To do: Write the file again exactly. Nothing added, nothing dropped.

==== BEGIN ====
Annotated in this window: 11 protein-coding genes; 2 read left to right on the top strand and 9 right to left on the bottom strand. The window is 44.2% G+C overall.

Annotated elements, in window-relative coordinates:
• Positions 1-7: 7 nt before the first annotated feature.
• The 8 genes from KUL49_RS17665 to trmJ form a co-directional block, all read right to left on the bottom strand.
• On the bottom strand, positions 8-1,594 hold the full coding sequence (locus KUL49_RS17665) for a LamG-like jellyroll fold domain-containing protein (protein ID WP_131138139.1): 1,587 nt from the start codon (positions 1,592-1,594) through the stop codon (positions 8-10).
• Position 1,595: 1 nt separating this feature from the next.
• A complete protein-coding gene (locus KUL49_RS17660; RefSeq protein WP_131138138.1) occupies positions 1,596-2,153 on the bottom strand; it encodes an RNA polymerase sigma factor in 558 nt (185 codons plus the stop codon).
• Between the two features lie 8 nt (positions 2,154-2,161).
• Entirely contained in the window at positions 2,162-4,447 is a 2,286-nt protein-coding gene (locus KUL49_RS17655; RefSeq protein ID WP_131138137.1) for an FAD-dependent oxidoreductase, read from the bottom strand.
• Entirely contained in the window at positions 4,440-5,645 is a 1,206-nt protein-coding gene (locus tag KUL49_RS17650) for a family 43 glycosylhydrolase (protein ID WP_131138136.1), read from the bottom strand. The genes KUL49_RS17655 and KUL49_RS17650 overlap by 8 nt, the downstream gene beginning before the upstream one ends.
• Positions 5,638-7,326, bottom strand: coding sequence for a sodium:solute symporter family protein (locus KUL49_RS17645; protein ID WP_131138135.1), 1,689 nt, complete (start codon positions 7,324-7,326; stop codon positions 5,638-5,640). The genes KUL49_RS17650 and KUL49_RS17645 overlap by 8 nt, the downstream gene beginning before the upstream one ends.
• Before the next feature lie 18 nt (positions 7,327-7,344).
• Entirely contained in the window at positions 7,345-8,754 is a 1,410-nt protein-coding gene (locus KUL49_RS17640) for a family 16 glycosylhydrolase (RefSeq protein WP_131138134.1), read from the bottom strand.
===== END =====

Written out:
Annotated in this window: 11 protein-coding genes; 2 read left to right on the top strand and 9 right to left on the bottom strand. The window is 44.2% G+C overall.

Annotated elements, in window-relative coordinates:
• Positions 1-7: 7 nt before the first annotated feature.
• The 8 genes from KUL49_RS17665 to trmJ form a co-directional block, all read right to left on the bottom strand.
• On the bottom strand, positions 8-1,594 hold the full coding sequence (locus KUL49_RS17665) for a LamG-like jellyroll fold domain-containing protein (protein ID WP_131138139.1): 1,587 nt from the start codon (positions 1,592-1,594) through the stop codon (positions 8-10).
• Position 1,595: 1 nt separating this feature from the next.
• A complete protein-coding gene (locus KUL49_RS17660; RefSeq protein WP_131138138.1) occupies positions 1,596-2,153 on the bottom strand; it encodes an RNA polymerase sigma factor in 558 nt (185 codons plus the stop codon).
• Between the two features lie 8 nt (positions 2,154-2,161).
• Entirely contained in the window at positions 2,162-4,447 is a 2,286-nt protein-coding gene (locus KUL49_RS17655; RefSeq protein ID WP_131138137.1) for an FAD-dependent oxidoreductase, read from the bottom strand.
• Entirely contained in the window at positions 4,440-5,645 is a 1,206-nt protein-coding gene (locus tag KUL49_RS17650) for a family 43 glycosylhydrolase (protein ID WP_131138136.1), read from the bottom strand. The genes KUL49_RS17655 and KUL49_RS17650 overlap by 8 nt, the downstream gene beginning before the upstream one ends.
• Positions 5,638-7,326, bottom strand: coding sequence for a sodium:solute symporter family protein (locus KUL49_RS17645; protein ID WP_131138135.1), 1,689 nt, complete (start codon positions 7,324-7,326; stop codon positions 5,638-5,640). The genes KUL49_RS17650 and KUL49_RS17645 overlap by 8 nt, the downstream gene beginning before the upstream one ends.
• Before the next feature lie 18 nt (positions 7,327-7,344).
• Entirely contained in the window at positions 7,345-8,754 is a 1,410-nt protein-coding gene (locus KUL49_RS17640) for a family 16 glycosylhydrolase (RefSeq protein WP_131138134.1), read from the bottom strand.